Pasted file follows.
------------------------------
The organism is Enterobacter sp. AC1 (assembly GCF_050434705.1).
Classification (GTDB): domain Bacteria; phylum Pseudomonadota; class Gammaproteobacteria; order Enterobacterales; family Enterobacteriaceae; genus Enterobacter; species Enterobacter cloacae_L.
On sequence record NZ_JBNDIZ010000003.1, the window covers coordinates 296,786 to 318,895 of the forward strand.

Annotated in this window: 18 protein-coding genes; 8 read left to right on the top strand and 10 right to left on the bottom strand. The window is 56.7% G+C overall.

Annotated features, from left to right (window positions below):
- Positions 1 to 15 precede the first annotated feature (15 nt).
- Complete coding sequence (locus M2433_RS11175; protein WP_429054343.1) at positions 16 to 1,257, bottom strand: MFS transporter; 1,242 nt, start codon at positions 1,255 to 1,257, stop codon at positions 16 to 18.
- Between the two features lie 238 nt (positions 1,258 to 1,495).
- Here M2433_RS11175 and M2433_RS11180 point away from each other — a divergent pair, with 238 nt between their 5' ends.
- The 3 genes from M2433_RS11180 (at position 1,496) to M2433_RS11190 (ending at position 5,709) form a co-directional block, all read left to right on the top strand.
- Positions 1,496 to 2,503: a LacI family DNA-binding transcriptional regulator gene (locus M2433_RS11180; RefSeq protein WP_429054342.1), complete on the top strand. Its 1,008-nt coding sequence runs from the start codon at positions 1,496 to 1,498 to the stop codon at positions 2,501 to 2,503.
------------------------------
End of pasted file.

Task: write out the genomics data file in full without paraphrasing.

The organism is Enterobacter sp. AC1 (assembly GCF_050434705.1).
Classification (GTDB): domain Bacteria; phylum Pseudomonadota; class Gammaproteobacteria; order Enterobacterales; family Enterobacteriaceae; genus Enterobacter; species Enterobacter cloacae_L.
On sequence record NZ_JBNDIZ010000003.1, the window covers coordinates 296,786 to 318,895 of the forward strand.

Annotated in this window: 18 protein-coding genes; 8 read left to right on the top strand and 10 right to left on the bottom strand. The window is 56.7% G+C overall.

Annotated features, from left to right (window positions below):
- Positions 1 to 15 precede the first annotated feature (15 nt).
- Complete coding sequence (locus M2433_RS11175; protein WP_429054343.1) at positions 16 to 1,257, bottom strand: MFS transporter; 1,242 nt, start codon at positions 1,255 to 1,257, stop codon at positions 16 to 18.
- Between the two features lie 238 nt (positions 1,258 to 1,495).
- Here M2433_RS11175 and M2433_RS11180 point away from each other — a divergent pair, with 238 nt between their 5' ends.
- The 3 genes from M2433_RS11180 (at position 1,496) to M2433_RS11190 (ending at position 5,709) form a co-directional block, all read left to right on the top strand.
- Positions 1,496 to 2,503: a LacI family DNA-binding transcriptional regulator gene (locus M2433_RS11180; RefSeq protein WP_429054342.1), complete on the top strand. Its 1,008-nt coding sequence runs from the start codon at positions 1,496 to 1,498 to the stop codon at positions 2,501 to 2,503.